Men internalize stressful events more than women. Internalizing is negativity that is focused inwards. The behaviour leads to difficulty in dealing with negative emotions or stressful situations. Internalizing problems instead of asking for help increases the risks for depression, anxiety and feelings of withdrawal and loneliness. Internalizing behaviours increase the risk of having poor mental health. Mental illness is the most important risk factor for suicide, the rates of which are three times higher for men. Internalizing behaviours are also detrimental to patients because suffering in silence makes it difficult for others to offer assistance.


7 – Not following medical advice

Non-compliance is a major problem when it comes to delivering effective care. Research shows that 50% of Canadians do not take their medications as prescribed. Not following the recommended drug dosage is the cause of 10% of hospital admissions. Research suggests that men are less likely to take their medications as recommended.


8 – Being a loner

We all need a little help sometimes.
Having a strong social support system is vital for health and longevity. Research clearly shows that being socially involved helps to thwart feelings of depression and contributes to well-being by making us feel safer. Having support from friends and family can help you get through tough times such as a critical illness, loss or difficult financial times. Social relationships are central to our well-being and health. Studies show that the lack of a supportive social network is linked to a 60% increase in the risk of dementia and cognitive decline. Unfortunately, roughly a third of older men are socially isolated.
I get by with a little help from my friends
With a little help from my friends
– Beatles –

Dr. Ludovic Brunel

Dr. Ludovic Brunel, Naturmend Naturopathic DoctorLudo is an exceptional physician with strong clinical skills grounded in scientific knowledge. He has helped design and formulated several dietary supplements for some of the most advanced nutraceutical companies in Canada. Dr. Ludo has also helped develop and implement wellness strategies for corporations and businesses looking to improve the health and happiness of their employees.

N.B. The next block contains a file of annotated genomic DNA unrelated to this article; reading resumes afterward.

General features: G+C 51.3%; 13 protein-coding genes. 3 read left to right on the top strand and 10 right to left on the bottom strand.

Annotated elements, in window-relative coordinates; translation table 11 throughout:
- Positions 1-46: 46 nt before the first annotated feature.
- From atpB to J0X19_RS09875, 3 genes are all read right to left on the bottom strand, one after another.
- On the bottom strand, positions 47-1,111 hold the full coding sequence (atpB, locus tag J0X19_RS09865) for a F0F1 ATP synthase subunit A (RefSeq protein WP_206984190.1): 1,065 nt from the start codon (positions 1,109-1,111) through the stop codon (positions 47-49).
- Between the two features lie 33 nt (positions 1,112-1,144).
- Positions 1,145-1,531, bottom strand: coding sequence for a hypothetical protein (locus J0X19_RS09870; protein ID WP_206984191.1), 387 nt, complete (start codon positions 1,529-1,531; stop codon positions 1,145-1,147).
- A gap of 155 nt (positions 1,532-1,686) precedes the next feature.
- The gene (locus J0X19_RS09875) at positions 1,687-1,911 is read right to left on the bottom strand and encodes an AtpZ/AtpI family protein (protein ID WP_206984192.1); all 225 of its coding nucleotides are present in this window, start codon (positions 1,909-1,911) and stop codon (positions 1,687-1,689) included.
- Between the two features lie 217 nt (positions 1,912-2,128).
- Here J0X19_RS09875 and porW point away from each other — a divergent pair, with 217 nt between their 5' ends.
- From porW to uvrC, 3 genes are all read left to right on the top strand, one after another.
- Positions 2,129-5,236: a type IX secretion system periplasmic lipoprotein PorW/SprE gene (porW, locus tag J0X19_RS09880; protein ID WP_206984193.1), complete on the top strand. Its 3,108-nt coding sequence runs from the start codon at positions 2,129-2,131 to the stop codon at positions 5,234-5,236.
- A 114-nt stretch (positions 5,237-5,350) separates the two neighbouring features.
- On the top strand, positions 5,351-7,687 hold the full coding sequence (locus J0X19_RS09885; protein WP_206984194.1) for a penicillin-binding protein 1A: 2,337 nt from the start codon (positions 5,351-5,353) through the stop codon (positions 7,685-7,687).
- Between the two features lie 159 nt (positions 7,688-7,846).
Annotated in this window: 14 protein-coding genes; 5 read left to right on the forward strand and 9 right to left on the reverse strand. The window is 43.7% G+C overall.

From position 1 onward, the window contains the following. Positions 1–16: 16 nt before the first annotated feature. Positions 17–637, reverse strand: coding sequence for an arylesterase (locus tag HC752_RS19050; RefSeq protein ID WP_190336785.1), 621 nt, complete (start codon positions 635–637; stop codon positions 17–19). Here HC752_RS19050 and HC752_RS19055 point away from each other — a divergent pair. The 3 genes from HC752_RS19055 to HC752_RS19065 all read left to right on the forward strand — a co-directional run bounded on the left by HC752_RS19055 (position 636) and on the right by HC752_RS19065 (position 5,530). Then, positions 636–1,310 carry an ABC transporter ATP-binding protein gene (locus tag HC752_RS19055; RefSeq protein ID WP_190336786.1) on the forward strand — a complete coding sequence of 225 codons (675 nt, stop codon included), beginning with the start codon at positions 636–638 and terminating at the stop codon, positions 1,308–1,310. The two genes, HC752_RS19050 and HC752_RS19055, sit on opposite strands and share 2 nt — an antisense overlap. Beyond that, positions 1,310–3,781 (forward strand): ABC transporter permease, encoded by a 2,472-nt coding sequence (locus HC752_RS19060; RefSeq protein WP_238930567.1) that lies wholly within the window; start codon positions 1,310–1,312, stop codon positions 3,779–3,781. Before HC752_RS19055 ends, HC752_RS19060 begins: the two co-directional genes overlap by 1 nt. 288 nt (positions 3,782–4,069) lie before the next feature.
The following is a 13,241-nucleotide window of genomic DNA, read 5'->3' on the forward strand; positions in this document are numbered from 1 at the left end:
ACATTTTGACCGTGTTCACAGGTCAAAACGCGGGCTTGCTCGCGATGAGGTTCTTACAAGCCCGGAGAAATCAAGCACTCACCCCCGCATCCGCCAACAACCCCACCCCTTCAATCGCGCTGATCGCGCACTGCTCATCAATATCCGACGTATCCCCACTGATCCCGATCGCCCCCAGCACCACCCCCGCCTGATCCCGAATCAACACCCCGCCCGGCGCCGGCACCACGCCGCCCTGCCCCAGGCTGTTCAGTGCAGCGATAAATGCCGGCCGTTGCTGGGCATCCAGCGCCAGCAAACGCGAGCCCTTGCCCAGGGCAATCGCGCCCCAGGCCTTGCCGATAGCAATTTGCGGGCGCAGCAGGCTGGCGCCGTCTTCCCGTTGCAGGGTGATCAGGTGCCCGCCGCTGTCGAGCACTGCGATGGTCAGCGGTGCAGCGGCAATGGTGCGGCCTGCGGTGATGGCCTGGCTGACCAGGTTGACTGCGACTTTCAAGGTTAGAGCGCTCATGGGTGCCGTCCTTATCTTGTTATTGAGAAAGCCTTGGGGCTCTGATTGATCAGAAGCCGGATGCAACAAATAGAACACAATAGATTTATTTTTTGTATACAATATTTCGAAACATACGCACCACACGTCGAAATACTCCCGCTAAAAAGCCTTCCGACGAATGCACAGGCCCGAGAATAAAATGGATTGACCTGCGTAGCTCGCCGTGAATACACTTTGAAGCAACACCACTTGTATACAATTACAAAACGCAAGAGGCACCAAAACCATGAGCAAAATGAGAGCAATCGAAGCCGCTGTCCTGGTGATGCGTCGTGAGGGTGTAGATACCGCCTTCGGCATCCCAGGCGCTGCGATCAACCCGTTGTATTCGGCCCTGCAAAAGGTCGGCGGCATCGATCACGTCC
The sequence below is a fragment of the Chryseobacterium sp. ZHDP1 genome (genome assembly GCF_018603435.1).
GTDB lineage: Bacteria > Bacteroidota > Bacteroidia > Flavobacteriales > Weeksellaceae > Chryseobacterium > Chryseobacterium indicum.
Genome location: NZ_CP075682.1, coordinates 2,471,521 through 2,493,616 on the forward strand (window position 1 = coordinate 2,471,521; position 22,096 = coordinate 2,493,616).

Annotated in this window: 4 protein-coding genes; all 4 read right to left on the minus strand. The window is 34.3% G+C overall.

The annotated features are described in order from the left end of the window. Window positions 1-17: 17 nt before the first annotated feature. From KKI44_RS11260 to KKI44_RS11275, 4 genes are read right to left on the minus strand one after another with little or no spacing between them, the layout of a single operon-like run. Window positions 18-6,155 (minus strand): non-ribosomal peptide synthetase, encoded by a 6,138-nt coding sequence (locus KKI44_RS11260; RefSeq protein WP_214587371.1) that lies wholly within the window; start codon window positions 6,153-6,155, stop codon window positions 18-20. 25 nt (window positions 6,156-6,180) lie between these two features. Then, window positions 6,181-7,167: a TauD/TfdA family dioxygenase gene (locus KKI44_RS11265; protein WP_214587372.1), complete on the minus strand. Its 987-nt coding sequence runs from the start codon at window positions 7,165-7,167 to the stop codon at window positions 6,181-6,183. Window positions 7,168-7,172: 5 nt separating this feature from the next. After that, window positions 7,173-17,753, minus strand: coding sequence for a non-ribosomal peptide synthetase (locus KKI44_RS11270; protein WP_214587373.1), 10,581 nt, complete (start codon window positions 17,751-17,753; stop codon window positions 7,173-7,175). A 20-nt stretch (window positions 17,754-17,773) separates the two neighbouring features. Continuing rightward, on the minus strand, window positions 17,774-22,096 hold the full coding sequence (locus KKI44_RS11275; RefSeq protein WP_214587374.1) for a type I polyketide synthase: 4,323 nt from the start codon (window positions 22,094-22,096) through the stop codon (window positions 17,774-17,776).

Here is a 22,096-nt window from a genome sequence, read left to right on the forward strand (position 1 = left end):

• Statistics Canada. Body composition of Canadian adults, 2009 to 2011
  • Statistics Canada. Percentage reporting that they consumed fruit and vegetables at least five times daily, by age group and sex, household population aged 12 or older, Canada, 2012
  • Statistics Canada. Health at a Glance. Suicide rates: An overview
  • Statistics Canada. Overweight and obese adults (self-reported), 2014
  • Fratiglioni, L., Wang, H.X., Ericsson, K., Maytan, M. & Windblad, B. (2000). Influence of Social Network on Occurrence of Dementia: A Community-based Longitudinal Study. Lancet. 355(9212): 1315-9.
  • Report on the Social Isolation of Seniors. Factors Increasing the Risk of Seniors Becoming Socially Isolated, Including Critical Life Transitions. National Seniors Council. Government of Canada
  • Beach B, Bamford SM. Isolation: the emerging crisis for older men. A Report Exploring Experiences of Social Isolation and Loneliness Among Older Men in England.
  • Arber, S. & Ginn, J. (1993) ‘Gender and Inequalities in Health in Later Life.’ Social Science & Medicine, 36(1): 33-46.
  • Addis, M. & Mahalik, J. (2003). ‘Men, Masculinity, and the Contexts of Help Seeking.’ American Psychologist, 58(1): 5-14
  • Coambs RB et al. Health Promotion Research. Review of the Scientific Literature on the Prevalence, Consequences, and Health Costs of Noncompliance & Inappropriate Use of Prescription Medication in Canada. University of Toronto Press, 1995
  • Manasse HR Jr. Medication use in an imperfect world: drug misadventuring as an issue of public policy. Part 1. Am J Hosp Pharm 1989; 46: 928-44
  • Health Canada. Canadian Alcohol and Drug Use Monitoring Survey
  • Lazarou J, Pomeranz B, Corey P. Incidence of adverse drug reactions in hospitalized patients. JAMA 1998; 279(15): 1200-5
  • Leenen FH1, Wilson TW, Bolli P, Larochelle P, Myers M, Handa SP, Boileau G, Tanner J. Patterns of compliance with once versus twice daily antihypertensive drug therapy in primary care: a randomized clinical trial using electronic monitoring. Can J Cardiol. 1997 Oct;13(10):914-20.

Leave a Reply